Some and students will get a taste of the Hollywood awards season this weekend, thanks to their participation in The Cappies, a program for Theater Arts and Journalism students for acting, theatre production and review writing.
The Cappie awards are given in every category from Best Actor and Actress in a Musical to Best Set, Props and Stage Crew, among others. Pattonville's productions of "The Diary of Anne Frank" and are up for honors, as are Parkway Central's "Leading Ladies" and .
The Cappies, short for the Critics and Awards Program, trains high school theater and journalism students as critics. The student critics attend shows at other schools and write theater reviews, which then are published in local news outlets. At the end of the year, the critics vote for awards that are presented at the formal Cappie Awards Gala.
“The event is very much like the Tony awards,” Judi Greene said, co-founder and chair of the St. Louis Cappies and Marquette High School theatre director. “The kids get all dressed up. The school critics are the ones who vote. They're in control.”
Greene first heard about the Cappies program while at a state conference, which aroused her interest. “What they were doing intrigued me,” Greene said. “I got in touch with the national group. The next thing I know, Mike Isaacson of Fox Associates contacted me and wanted to support the group. The Fox hosts welcome events for us still, and the Muny supports us as well.”
Now in its sixth season, the St. Louis Cappies includes 17 private and public high schools from St. Louis, St. Charles and Jefferson Counties, down from last years total of 24 schools. Some schools opted out this year due to budget concerns, Greene said. It costs a school $150.00 dollars to participate.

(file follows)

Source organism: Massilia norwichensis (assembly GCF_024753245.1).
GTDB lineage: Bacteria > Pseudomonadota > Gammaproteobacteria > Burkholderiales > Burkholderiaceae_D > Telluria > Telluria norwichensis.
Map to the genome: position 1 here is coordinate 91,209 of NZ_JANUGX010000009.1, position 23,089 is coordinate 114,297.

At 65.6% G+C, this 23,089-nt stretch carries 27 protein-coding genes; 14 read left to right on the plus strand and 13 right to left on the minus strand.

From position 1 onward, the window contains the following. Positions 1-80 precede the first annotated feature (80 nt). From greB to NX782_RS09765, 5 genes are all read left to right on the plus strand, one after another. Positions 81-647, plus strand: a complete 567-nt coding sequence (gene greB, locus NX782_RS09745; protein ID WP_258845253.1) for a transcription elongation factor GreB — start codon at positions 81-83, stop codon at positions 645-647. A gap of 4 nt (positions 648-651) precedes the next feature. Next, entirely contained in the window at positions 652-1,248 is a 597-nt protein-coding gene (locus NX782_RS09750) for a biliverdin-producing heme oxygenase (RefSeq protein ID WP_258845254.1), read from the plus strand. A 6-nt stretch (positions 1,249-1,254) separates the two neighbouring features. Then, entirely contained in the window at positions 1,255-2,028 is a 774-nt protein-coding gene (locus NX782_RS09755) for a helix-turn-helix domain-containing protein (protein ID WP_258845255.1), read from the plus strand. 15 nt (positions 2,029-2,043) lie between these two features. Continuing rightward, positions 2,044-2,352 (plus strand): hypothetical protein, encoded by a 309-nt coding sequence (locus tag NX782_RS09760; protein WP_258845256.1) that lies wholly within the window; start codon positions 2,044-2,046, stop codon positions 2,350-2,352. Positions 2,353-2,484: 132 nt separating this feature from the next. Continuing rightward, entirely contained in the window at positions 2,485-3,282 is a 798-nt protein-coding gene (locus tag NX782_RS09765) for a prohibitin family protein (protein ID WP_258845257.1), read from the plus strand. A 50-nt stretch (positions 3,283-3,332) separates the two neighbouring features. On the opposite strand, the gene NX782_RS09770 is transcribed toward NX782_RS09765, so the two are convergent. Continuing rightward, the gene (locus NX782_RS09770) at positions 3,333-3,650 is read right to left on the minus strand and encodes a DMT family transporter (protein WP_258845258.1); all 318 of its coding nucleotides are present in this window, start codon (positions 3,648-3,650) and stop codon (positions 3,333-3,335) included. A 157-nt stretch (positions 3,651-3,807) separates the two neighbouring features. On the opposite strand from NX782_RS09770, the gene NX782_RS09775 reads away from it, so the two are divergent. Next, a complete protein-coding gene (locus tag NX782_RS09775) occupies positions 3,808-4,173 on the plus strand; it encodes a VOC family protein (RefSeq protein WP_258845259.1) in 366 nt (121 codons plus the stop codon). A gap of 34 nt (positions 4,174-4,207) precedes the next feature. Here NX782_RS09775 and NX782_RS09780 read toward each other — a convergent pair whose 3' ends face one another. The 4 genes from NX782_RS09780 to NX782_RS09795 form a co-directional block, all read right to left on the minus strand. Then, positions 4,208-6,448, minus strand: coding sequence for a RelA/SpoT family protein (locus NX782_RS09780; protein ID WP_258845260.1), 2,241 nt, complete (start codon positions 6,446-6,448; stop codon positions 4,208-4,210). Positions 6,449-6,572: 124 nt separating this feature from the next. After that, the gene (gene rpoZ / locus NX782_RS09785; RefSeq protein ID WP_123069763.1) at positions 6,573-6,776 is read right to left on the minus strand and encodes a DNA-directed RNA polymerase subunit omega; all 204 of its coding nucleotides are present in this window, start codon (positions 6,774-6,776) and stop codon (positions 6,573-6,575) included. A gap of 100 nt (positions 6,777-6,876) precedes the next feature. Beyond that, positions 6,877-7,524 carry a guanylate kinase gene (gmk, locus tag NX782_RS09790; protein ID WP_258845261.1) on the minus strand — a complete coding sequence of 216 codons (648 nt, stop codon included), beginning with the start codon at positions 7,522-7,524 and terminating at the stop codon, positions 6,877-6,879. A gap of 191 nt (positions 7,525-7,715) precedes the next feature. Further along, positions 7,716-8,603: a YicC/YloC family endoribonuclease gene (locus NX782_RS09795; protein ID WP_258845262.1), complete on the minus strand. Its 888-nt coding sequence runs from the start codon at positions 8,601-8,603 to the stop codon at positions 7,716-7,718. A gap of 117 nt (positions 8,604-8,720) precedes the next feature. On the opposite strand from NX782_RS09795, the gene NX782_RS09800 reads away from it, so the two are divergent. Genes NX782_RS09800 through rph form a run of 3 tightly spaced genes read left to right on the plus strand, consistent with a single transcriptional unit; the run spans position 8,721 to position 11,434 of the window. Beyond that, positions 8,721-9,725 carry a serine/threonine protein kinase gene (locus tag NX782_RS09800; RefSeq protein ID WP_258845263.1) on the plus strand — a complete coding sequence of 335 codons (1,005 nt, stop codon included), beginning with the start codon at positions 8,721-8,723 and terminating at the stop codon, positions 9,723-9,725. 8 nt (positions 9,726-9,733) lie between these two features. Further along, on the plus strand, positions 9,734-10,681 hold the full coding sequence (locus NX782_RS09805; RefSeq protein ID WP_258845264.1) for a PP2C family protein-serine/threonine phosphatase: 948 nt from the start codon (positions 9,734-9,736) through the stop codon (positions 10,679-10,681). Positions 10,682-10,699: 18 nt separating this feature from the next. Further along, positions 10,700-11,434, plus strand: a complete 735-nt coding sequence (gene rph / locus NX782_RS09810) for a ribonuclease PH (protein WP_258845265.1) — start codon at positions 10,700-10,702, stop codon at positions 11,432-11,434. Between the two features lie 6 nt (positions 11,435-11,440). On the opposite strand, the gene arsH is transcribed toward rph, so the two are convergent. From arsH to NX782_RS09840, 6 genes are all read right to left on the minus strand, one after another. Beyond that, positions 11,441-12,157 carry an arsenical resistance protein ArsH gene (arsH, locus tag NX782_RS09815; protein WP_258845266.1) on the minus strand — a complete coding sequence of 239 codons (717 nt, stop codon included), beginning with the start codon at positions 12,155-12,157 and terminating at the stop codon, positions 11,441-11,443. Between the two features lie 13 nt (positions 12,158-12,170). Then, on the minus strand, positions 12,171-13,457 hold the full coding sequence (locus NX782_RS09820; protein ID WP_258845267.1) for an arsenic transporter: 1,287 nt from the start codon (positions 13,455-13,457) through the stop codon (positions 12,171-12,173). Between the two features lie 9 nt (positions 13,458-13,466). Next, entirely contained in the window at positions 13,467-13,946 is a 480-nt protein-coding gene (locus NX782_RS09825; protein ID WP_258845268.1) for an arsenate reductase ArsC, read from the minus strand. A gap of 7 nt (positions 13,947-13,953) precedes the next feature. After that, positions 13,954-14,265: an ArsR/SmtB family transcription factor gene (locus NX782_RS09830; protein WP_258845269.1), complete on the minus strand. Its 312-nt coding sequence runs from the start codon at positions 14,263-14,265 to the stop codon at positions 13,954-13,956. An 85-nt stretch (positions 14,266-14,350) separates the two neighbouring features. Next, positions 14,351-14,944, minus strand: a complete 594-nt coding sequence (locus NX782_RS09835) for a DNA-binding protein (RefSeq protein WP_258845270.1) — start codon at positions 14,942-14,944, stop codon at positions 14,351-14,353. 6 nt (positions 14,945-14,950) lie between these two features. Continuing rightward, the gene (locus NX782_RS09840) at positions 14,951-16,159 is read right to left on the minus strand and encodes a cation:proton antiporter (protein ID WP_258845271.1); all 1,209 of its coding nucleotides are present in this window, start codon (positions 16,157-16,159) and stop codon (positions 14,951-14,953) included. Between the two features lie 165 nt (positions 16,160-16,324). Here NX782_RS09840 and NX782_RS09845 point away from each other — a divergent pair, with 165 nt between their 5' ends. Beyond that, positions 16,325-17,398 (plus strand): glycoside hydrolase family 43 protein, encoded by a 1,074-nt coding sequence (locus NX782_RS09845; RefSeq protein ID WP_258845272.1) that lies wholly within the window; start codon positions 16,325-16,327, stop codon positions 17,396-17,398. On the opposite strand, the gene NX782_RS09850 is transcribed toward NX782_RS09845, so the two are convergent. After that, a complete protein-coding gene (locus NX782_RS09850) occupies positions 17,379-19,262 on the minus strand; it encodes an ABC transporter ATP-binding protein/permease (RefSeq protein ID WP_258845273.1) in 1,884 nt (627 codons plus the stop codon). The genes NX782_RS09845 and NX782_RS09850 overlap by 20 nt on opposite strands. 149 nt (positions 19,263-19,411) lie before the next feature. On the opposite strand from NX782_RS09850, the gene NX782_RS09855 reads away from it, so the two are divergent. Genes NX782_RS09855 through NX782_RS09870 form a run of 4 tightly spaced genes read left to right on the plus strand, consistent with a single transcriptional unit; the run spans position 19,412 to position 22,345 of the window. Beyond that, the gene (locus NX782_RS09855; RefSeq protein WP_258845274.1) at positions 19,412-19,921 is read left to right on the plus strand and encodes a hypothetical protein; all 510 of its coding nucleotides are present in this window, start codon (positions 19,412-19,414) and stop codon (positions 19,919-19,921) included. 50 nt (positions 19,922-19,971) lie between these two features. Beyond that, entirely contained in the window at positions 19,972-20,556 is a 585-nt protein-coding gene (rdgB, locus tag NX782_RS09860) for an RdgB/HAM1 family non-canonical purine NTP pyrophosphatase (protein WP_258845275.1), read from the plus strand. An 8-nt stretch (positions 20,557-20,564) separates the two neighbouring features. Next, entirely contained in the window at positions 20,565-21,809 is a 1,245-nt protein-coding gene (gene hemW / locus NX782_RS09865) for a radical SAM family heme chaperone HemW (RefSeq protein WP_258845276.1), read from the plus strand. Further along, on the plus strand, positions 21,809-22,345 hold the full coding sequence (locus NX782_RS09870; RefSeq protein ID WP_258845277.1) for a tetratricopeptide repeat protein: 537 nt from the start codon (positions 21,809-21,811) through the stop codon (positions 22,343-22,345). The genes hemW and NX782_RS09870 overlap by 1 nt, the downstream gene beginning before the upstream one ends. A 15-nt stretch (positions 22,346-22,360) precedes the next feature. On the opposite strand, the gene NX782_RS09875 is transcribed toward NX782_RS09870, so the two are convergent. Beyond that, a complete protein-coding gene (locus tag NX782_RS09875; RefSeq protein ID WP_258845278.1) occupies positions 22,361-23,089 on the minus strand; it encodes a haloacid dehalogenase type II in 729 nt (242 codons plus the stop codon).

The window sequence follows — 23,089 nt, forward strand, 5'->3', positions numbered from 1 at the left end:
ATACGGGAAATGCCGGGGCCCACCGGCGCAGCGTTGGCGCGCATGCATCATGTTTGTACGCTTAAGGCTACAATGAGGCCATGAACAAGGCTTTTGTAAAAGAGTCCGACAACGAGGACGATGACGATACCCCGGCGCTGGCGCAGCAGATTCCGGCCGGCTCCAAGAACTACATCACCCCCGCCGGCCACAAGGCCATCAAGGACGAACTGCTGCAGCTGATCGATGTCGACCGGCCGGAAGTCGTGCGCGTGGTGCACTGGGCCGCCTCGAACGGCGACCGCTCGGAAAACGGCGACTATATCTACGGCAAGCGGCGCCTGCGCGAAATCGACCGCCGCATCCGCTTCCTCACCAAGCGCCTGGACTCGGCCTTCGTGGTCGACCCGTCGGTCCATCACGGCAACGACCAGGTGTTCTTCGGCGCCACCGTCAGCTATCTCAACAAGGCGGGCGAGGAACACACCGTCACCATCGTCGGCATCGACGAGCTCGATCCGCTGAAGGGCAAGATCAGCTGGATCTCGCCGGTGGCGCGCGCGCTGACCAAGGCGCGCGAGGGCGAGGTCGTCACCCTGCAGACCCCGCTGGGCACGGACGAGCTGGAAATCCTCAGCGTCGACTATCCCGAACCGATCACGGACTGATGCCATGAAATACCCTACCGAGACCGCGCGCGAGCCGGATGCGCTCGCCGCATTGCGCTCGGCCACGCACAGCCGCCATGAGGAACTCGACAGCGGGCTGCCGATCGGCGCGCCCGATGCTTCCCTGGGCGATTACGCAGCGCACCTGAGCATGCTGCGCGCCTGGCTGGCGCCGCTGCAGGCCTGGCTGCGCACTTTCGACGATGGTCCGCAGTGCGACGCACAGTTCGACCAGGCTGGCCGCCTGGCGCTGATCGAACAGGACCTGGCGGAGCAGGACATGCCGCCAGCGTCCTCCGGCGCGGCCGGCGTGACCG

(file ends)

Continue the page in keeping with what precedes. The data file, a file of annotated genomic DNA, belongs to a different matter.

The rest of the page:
This year the awards ceremony takes place Sunday May 22, 2011 at and will feature performances from several schools along with guest speakers, including local professional actors and high school principals. But the Cappies represent far more than just a star-studded awards gala for the students.
“It's great to see kids from the inner city become friends with kids from the county,” Greene said. “There are so many residual benefits for these kids.”
Maggie Ryan, Theatre Director at Nerinx Hall High, concurred. “I really do think it provides an opportunity for student critics to go to all the shows and improve their writing skills. To see what it takes to make a great show.”
Having the students efforts validated is also an important part of the program. “The Cappies is a chance for the kids to be rewarded for their work,” Ryan said. “It affirms their skills.”
For the students however, the emphasis is on fun and the thrill of the ceremony and the opportunity to mingle with performing arts students from other schools.
“The kids are very excited,” Ryan said. “Everybody gets dressed up. It's very exciting, and of course we're thrilled with the students and their nominations.”